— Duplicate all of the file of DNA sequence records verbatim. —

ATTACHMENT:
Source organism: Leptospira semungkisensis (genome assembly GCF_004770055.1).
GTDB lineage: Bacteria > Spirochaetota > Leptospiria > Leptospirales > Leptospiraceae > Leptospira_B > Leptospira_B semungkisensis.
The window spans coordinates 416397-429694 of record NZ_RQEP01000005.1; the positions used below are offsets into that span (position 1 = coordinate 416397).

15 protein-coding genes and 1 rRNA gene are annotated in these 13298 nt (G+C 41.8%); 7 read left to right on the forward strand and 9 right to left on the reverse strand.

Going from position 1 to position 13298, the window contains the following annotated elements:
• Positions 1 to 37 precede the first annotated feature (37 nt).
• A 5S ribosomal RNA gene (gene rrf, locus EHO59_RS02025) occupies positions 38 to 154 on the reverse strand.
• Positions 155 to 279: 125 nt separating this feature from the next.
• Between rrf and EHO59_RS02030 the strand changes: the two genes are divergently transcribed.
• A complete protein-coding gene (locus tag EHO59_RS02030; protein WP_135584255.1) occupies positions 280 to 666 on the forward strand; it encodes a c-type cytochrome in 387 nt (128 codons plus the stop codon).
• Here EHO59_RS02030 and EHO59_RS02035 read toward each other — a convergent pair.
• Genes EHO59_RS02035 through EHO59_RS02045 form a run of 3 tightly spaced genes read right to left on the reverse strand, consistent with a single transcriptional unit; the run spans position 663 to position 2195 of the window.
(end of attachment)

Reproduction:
Source organism: Leptospira semungkisensis (genome assembly GCF_004770055.1).
GTDB lineage: Bacteria > Spirochaetota > Leptospiria > Leptospirales > Leptospiraceae > Leptospira_B > Leptospira_B semungkisensis.
The window spans coordinates 416397-429694 of record NZ_RQEP01000005.1; the positions used below are offsets into that span (position 1 = coordinate 416397).

15 protein-coding genes and 1 rRNA gene are annotated in these 13298 nt (G+C 41.8%); 7 read left to right on the forward strand and 9 right to left on the reverse strand.

Going from position 1 to position 13298, the window contains the following annotated elements:
• Positions 1 to 37 precede the first annotated feature (37 nt).
• A 5S ribosomal RNA gene (gene rrf, locus EHO59_RS02025) occupies positions 38 to 154 on the reverse strand.
• Positions 155 to 279: 125 nt separating this feature from the next.
• Between rrf and EHO59_RS02030 the strand changes: the two genes are divergently transcribed.
• A complete protein-coding gene (locus tag EHO59_RS02030; protein WP_135584255.1) occupies positions 280 to 666 on the forward strand; it encodes a c-type cytochrome in 387 nt (128 codons plus the stop codon).
• Here EHO59_RS02030 and EHO59_RS02035 read toward each other — a convergent pair.
• Genes EHO59_RS02035 through EHO59_RS02045 form a run of 3 tightly spaced genes read right to left on the reverse strand, consistent with a single transcriptional unit; the run spans position 663 to position 2195 of the window.